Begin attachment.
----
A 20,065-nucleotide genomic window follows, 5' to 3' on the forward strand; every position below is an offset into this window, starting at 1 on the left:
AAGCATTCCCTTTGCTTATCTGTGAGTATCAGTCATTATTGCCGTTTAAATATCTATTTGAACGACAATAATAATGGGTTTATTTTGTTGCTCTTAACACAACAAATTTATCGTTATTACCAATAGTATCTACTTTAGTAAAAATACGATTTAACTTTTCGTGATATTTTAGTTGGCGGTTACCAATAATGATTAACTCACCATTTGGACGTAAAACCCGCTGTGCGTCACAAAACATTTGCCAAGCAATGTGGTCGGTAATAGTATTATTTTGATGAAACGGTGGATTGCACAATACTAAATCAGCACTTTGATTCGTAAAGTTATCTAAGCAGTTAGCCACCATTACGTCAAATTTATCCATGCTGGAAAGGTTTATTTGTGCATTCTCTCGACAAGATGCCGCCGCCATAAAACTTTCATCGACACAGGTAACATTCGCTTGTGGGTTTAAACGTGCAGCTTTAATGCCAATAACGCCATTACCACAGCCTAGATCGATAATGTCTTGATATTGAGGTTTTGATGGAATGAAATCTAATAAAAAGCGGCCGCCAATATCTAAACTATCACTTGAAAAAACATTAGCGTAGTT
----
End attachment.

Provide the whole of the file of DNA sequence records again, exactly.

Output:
A 20,065-nucleotide genomic window follows, 5' to 3' on the forward strand; every position below is an offset into this window, starting at 1 on the left:
AAGCATTCCCTTTGCTTATCTGTGAGTATCAGTCATTATTGCCGTTTAAATATCTATTTGAACGACAATAATAATGGGTTTATTTTGTTGCTCTTAACACAACAAATTTATCGTTATTACCAATAGTATCTACTTTAGTAAAAATACGATTTAACTTTTCGTGATATTTTAGTTGGCGGTTACCAATAATGATTAACTCACCATTTGGACGTAAAACCCGCTGTGCGTCACAAAACATTTGCCAAGCAATGTGGTCGGTAATAGTATTATTTTGATGAAACGGTGGATTGCACAATACTAAATCAGCACTTTGATTCGTAAAGTTATCTAAGCAGTTAGCCACCATTACGTCAAATTTATCCATGCTGGAAAGGTTTATTTGTGCATTCTCTCGACAAGATGCCGCCGCCATAAAACTTTCATCGACACAGGTAACATTCGCTTGTGGGTTTAAACGTGCAGCTTTAATGCCAATAACGCCATTACCACAGCCTAGATCGATAATGTCTTGATATTGAGGTTTTGATGGAATGAAATCTAATAAAAAGCGGCCGCCAATATCTAAACTATCACTTGAAAAAACATTAGCGTAGTT